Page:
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Wednesday, October 18, 2000

Campaign 2000

By Ken Sakamoto, Star-Bulletin
Big Island mayoral candidate Dr. Fred Holschuh and his
wife, Diane, are working on their home in Honokaa.

Healer wants to
treat Big Isle’s ills

Dr. Fred Holschuh has
found that to help, you
must also treat the causes

By Rod Thompson
Big Island correspondent

HILO -- Off the coast of Panama, a Caribbean island mother brought her baby son, gasping for breath, to a group of American adventurers one night in 1959.

Big Island Democratic mayoral candidate Fred Holschuh was a 19-year-old engineering student back then, but for no special reason he'd been designated medic on the "expedition."

Drawing on a remedy his mother had used, Holschuh treated the baby and started thinking about a new profession.

Later, as a medical student, he visited a clinic in Guatemala. The doctor there said it wasn't enough to cure illness. A doctor needed to treat the conditions, like poverty, that cause illness.

The desire to treat the Big Island's problems is why Holschuh is running for Hawaii County mayor now, he says.

Holschuh's German immigrant grandfather ran a saloon in New York. The saloonkeeper's son became an engineer.

From Fred Holschuh, special to the Star-Bulletin
Big Island mayoral candidate Fred Holschuh, left,
in his younger days, stands with his father, a former
president of the Sperry Corp. who invented the
belly turret for B-17 bombers during World War II.

One day in high school, a teacher asked Holschuh if he was related to "The Wonder Boy of Sperry." Only then did he learn that his father was president of Sperry Corp. and had invented the belly turret for B-17 bombers during World War II. "He wanted us to be kind of normal kids," Holschuh says.

His father missed that mark when he sent a chauffeur-driven limousine to pick up the boy from the public school he attended.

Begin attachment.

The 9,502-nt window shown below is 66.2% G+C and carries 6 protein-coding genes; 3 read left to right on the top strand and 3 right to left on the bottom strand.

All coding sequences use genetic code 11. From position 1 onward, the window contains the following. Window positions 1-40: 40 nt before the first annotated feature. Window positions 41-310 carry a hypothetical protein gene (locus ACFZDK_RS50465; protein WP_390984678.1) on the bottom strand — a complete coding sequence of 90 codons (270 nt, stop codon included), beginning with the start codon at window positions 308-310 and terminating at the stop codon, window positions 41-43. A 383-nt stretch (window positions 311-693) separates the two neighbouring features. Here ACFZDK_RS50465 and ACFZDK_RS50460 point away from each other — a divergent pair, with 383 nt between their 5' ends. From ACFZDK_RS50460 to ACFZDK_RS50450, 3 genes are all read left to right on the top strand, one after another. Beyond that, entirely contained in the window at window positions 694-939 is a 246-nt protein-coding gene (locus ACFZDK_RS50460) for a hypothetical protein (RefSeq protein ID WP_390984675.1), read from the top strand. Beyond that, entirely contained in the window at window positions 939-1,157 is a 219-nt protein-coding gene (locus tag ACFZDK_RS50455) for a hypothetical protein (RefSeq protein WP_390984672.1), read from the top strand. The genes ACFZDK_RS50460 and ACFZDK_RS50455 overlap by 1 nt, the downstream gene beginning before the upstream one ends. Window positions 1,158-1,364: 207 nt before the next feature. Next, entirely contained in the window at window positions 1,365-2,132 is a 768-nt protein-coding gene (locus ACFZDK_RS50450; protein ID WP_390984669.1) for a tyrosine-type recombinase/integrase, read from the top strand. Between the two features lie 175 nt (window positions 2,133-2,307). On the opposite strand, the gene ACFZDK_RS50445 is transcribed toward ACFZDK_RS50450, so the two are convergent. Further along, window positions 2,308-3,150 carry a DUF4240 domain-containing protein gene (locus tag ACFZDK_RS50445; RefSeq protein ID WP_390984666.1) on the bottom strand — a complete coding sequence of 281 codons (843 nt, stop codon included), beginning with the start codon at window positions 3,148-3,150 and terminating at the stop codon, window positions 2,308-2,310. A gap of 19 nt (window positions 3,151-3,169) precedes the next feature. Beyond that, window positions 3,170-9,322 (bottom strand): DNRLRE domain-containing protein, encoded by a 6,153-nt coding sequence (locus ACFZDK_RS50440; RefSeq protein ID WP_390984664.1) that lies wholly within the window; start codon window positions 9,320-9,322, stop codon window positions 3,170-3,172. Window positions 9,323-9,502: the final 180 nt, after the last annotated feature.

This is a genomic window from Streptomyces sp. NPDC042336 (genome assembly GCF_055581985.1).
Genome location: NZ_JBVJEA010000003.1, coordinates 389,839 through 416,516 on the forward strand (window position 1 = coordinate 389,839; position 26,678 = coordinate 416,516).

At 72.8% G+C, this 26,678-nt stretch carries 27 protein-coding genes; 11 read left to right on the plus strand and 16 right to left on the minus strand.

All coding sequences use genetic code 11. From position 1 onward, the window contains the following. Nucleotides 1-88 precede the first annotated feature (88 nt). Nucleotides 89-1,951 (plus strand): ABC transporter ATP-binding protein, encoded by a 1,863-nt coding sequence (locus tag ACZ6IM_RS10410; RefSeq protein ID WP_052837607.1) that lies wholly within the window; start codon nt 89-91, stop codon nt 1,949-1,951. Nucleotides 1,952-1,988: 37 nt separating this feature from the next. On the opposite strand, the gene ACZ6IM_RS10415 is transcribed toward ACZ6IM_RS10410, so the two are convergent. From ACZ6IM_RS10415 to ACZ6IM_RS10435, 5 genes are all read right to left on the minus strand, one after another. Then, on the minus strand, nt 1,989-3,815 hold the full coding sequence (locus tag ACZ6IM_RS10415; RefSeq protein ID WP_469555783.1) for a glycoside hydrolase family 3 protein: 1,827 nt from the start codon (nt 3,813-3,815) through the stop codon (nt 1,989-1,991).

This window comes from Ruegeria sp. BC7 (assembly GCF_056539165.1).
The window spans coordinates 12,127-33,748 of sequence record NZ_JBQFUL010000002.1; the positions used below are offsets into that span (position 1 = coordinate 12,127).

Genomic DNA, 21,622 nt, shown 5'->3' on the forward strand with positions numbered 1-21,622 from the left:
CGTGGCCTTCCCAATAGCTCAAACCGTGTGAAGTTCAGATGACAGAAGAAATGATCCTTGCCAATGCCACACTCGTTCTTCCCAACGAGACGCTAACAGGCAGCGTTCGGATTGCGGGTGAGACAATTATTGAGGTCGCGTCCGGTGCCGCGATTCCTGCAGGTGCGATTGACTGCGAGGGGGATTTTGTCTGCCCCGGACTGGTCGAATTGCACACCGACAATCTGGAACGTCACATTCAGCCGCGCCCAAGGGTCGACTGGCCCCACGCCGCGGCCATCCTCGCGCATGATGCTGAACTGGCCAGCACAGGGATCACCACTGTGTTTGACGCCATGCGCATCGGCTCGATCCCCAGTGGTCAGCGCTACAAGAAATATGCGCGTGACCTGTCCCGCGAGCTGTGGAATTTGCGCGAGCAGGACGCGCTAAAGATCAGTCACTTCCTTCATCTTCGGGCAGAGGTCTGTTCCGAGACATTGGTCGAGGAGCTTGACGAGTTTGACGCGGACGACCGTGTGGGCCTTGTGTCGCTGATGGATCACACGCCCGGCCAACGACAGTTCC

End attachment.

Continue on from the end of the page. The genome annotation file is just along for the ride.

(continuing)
Holschuh ran across a field, climbed a fence and walked home.

As a boy on Long Island, Holschuh liked to roam the woods, hunting with a BB gun. He spent summers working on his uncle's dairy in New Jersey.

By the time he was 16, he was also drinking heavily, partly the result of a self-image problem from being overweight.

Finally, his parents talked to him, and Holschuh quit cold turkey. The bout with alcohol taught him compassion for victims of substance abuse.

He also understands nicotine addiction. "My mom died of lung cancer," he says.

Cultural odyssey

Holschuh dropped out of college in 1959 to join an adventure -- traveling the length of South America in a six-wheel-drive World War II boat on wheels called a DUKW, or "duck."

It was during that trip that he helped the baby by having him breathe steam.

Later in the trip, Holschuh contracted hepatitis and nearly died.

But he survived, with memories of poverty in out-of-the-way places. After medical school he spent 1968-70 on Hopi and Navajo reservations treating sickness and taking part in ceremonies.

In 1973 he joined noted heart surgeon Michael DeBakey on a trip to China. While Chinese doctors performed brain surgery, Holschuh asked a question about the patient. The doctor asked the patient, who was anesthetized by acupuncture yet wide awake.

A surfer friend had introduced Holschuh to another out-of-the-way place in 1967: Hawaii.

In 1971, Holschuh helped create Hawaii Emergency Physicians Associated Inc. The 28 years of emergency-room duty at Hilo Hospital that followed appear to have been both rewarding and taxing.